Structuring the Calibration of Qualitative Data as Sets for Qualitative Comparative Analysis (QCA)

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2012-05-01

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Abstract

Most studies that apply qualitative comparative analysis (QCA) rely on macro-level data, but an increasing number of studies focus on units of analysis at the micro or meso level (i.e., households, firms, protected areas, communities, or local governments). For such studies, qualitative interview data are often the primary source of information. Yet, so far no procedure is available describing how to calibrate qualitative data as fuzzy sets. The authors propose a technique to do so and illustrate it using examples from a study of Guatemalan local governments. By spelling out the details of this important analytic step, the authors aim at contributing to the growing literature on best practice in QCA. © The Author(s) 2012.

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10.1177/1525822X11433998

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Basurto, X, and J Speer (2012). Structuring the Calibration of Qualitative Data as Sets for Qualitative Comparative Analysis (QCA). Field Methods, 24(2). pp. 155–174. 10.1177/1525822X11433998 Retrieved from https://hdl.handle.net/10161/6739.

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Basurto

Xavier Basurto

Truman and Nellie Semans/Alex Brown & Sons Associate Professor

I am interested in the fundamental question of how groups (human and non-human) can find ways to self-organize, cooperate, and engage in successful collective action for the benefit of the common good. To do this I strive to understand how the institutions (formal and informal rules and norms) that govern social behavior, interplay with biophysical variables to shape social-ecological systems. What kind of institutions are better able to govern complex-adaptive systems? and how can societies (large and small) develop robust institutions that provide enough flexibility for collective learning and adaptation over the long-term?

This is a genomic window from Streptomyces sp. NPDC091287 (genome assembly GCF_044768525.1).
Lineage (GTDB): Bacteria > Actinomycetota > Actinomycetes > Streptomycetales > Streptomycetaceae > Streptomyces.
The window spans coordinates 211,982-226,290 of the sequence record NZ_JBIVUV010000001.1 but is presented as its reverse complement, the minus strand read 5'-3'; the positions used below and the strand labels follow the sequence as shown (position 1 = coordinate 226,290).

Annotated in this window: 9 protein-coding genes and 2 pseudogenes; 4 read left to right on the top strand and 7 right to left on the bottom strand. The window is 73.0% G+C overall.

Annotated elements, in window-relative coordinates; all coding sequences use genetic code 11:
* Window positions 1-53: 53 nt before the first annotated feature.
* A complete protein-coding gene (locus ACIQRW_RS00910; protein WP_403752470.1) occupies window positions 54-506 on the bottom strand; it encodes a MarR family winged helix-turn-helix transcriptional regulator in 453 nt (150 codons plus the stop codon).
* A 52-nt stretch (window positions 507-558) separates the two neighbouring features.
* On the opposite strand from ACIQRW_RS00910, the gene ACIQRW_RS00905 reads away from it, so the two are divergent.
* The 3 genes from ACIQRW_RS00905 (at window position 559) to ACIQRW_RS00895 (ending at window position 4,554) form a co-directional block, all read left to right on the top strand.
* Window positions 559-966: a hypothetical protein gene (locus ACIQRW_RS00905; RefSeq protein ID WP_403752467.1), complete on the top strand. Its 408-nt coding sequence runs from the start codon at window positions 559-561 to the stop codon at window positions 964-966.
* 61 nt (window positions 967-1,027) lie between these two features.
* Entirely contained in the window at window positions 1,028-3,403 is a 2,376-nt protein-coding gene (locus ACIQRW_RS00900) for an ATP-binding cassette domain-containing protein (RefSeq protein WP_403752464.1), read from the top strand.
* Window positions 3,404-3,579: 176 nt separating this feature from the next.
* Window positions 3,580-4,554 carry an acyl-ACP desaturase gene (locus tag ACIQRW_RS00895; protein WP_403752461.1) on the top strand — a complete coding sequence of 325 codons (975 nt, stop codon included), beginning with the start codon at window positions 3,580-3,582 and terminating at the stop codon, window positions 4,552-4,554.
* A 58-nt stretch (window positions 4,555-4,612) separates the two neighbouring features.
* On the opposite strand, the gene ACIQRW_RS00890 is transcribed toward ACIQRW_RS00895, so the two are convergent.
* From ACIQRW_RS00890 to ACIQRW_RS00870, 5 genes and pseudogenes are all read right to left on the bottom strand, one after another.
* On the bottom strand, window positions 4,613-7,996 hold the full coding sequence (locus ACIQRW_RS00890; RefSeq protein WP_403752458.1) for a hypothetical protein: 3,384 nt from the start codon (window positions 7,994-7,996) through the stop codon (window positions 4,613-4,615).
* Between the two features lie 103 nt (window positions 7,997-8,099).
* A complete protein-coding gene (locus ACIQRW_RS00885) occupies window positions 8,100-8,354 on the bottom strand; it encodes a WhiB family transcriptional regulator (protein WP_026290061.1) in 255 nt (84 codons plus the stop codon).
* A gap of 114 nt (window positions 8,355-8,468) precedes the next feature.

My academic and professional training is based on a deep conviction that it is through integrating different disciplinary perspectives and methods that we will be able to find solutions to challenging dilemmas in natural resources management, conservation, and environmental policy. Trained as a marine biologist, I completed a M.S in natural resources studying small-scale fisheries in the Gulf of California, Mexico. Realizing the need to bring social science theories into my work on common-pool resources sustainability, I earned an MPA and a Ph.D. in Management (with a minor in cultural anthropology) from the University of Arizona and under the supervision of Edella Schlager. Following I spent two years working with Elinor Ostrom, 2009 co-winner of the Nobel Prize in Economics, at the Workshop for Political Theory and Policy Analysis of Indiana University. Methodologically, I am familiar with a variety of quantitative and qualitative approaches and formally trained to conduct Qualitative Comparative Analysis (QCA or more recently fsQCA), that allows among other things, systematic comparisons of middle range N sample sizes and address issues of multiple-causality.


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